While there are many books on logistics which understand the concept of service and supply, none understand the important role of transportation in synchronizing logistics. Delivering Victory: The History of U.S. Military Transportation covers the evolution of military transportation in the U.S.
Armed Forces from the Spanish American War until the recent humanitarian missions to Haiti and West Africa to show how military transportation both synchronizes and creates logistics operations and therefore shapes the conduct of contingency and combat operations.
Based on a rich selection of both primary and secondary sources, this book explores how the role of military transportation in the U.S has evolved, from disparate organizations to a synchronized logistics approach which connects dots from end to end, from fort and factory, and to the foxhole.
Chronicling the birth of a separate branch of the Army during the Second World War and the creation of a strategic logistics technique headed by a single organization, the author demonstrates how transportation created logistics operations due to its inherent moving nature which allowed military
operations to change in scale and magnitude. To this end, this book demonstrates how the ability to deploy and sustain mass around the globe became the hallmark of American military transportation capability, and an essential part of delivering victory.
Rapid changes are underway in mobility systems worldwide, including the introduction of shared mobility solutions, Mobility as a Service and the testing of automated vehicles. These changes are driven by the development and application of ‘smart’ technologies. Transition to these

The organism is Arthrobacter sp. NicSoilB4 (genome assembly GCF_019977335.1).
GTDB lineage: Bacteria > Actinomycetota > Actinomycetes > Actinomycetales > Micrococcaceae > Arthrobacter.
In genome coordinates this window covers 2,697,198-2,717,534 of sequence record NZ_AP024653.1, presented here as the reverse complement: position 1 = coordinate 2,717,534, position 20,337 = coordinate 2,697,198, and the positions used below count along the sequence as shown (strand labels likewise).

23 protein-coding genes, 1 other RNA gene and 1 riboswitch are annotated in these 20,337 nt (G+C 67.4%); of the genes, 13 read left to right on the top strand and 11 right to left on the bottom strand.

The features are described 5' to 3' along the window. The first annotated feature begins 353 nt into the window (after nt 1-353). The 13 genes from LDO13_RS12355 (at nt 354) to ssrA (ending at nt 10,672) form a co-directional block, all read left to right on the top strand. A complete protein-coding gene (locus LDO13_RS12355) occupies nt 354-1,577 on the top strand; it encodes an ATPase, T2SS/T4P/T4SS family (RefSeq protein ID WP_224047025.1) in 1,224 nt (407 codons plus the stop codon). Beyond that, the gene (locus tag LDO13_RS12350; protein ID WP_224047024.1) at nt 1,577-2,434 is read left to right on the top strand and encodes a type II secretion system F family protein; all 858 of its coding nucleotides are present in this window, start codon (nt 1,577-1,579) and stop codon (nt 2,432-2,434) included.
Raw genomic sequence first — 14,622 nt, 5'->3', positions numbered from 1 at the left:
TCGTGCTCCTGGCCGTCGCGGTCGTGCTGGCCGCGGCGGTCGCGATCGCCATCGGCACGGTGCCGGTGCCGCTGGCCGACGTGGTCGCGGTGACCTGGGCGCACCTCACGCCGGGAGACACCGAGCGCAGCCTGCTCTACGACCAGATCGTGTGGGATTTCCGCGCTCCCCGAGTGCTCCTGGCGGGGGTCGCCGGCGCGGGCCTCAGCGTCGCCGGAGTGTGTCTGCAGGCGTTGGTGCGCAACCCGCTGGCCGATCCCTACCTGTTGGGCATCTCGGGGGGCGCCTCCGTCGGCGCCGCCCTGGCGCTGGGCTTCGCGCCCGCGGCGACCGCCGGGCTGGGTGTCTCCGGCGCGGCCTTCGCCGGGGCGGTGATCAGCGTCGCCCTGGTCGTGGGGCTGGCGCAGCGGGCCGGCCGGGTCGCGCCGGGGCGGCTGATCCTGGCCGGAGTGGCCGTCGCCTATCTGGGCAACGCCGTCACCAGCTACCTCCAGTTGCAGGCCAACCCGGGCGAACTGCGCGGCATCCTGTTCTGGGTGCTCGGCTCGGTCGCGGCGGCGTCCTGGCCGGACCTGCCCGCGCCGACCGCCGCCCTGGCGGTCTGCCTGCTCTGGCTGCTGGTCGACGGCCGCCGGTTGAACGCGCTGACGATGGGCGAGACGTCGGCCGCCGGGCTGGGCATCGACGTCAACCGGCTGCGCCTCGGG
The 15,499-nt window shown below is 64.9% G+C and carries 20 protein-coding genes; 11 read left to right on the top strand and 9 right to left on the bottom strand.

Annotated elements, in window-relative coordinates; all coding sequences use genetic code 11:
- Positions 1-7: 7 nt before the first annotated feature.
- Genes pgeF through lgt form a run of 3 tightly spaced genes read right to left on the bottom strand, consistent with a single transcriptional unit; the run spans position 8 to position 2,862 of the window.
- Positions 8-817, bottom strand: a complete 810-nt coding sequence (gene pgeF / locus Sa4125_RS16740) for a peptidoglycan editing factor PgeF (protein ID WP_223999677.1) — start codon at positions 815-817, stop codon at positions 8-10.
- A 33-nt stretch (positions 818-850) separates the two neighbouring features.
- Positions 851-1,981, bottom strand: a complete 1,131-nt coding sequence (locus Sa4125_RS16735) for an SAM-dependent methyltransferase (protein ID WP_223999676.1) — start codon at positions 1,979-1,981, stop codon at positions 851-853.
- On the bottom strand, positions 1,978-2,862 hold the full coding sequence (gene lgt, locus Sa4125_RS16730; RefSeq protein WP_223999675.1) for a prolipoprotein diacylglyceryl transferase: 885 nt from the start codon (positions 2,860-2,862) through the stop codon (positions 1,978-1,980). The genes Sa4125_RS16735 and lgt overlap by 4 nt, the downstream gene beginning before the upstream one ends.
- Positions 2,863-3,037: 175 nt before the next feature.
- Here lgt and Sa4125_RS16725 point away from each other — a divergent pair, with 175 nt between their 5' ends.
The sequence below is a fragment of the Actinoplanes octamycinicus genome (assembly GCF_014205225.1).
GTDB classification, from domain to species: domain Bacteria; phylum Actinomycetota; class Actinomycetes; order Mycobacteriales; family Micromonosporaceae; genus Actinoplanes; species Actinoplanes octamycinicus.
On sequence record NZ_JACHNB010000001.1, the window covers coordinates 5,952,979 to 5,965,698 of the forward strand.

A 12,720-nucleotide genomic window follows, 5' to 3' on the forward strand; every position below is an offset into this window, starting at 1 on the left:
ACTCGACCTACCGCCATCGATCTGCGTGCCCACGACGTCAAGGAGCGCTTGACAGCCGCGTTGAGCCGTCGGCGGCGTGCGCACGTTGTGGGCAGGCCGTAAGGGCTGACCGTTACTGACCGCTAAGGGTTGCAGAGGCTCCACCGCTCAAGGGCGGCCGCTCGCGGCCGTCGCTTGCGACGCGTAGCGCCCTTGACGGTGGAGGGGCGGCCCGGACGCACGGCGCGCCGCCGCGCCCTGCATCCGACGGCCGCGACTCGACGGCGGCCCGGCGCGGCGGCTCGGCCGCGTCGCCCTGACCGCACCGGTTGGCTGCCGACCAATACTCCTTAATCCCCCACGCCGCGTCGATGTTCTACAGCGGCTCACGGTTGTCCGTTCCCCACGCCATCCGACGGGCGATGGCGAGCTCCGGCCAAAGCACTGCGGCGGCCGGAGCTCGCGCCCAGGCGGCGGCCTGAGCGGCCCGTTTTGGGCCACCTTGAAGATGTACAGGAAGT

technologies present significant opportunities for countries, cities and rural areas alike, offering the tempting prospect of economic benefit whilst resolving today’s safety, congestion, and pollution problems.
Yet while there is a wealth of research considering how these new technologies may impact on travel behaviour, improve safety and help the environment, there is a dearth of research exploring the key governance questions that the transition to these technologies pose in their disruption of the
status quo, and changes to governance that may be required for the achievement of positive social outcomes. This book aims to step into this void and in doing so presents an agenda for future research and policy action.
Bringing together a collection of internationally recognised scholars, drawing on case studies from around the world, authors critically reflect on three primary governance considerations. First, the changing role of the state both during and post-transition. Second, identifying the voices shaping
the smart mobility discourse. And third, analysing the implications for the state’s capacity to steer networks and outcomes as a result of these transitions. The authors argue that at present there exists a critical window of opportunity for researchers and practitioners to shape transitions
and that this opportunity must be seized upon before it is too late.
The London Passenger Transport Board (LPTB) was a unique hybrid public body accountable only to a small number of stakeholders, yet it delivered substantial improvements in public services and provided good working conditions for its employees at the cost of its investors.
London Transport: A Hybrid in History 1905-48 innovatively combines a revisionist historical narrative with a systematic analysis of quantitative and qualitative research to explore how and why the LPTB achieved rare popularity amongst its customers. Divided into three sections, the book explores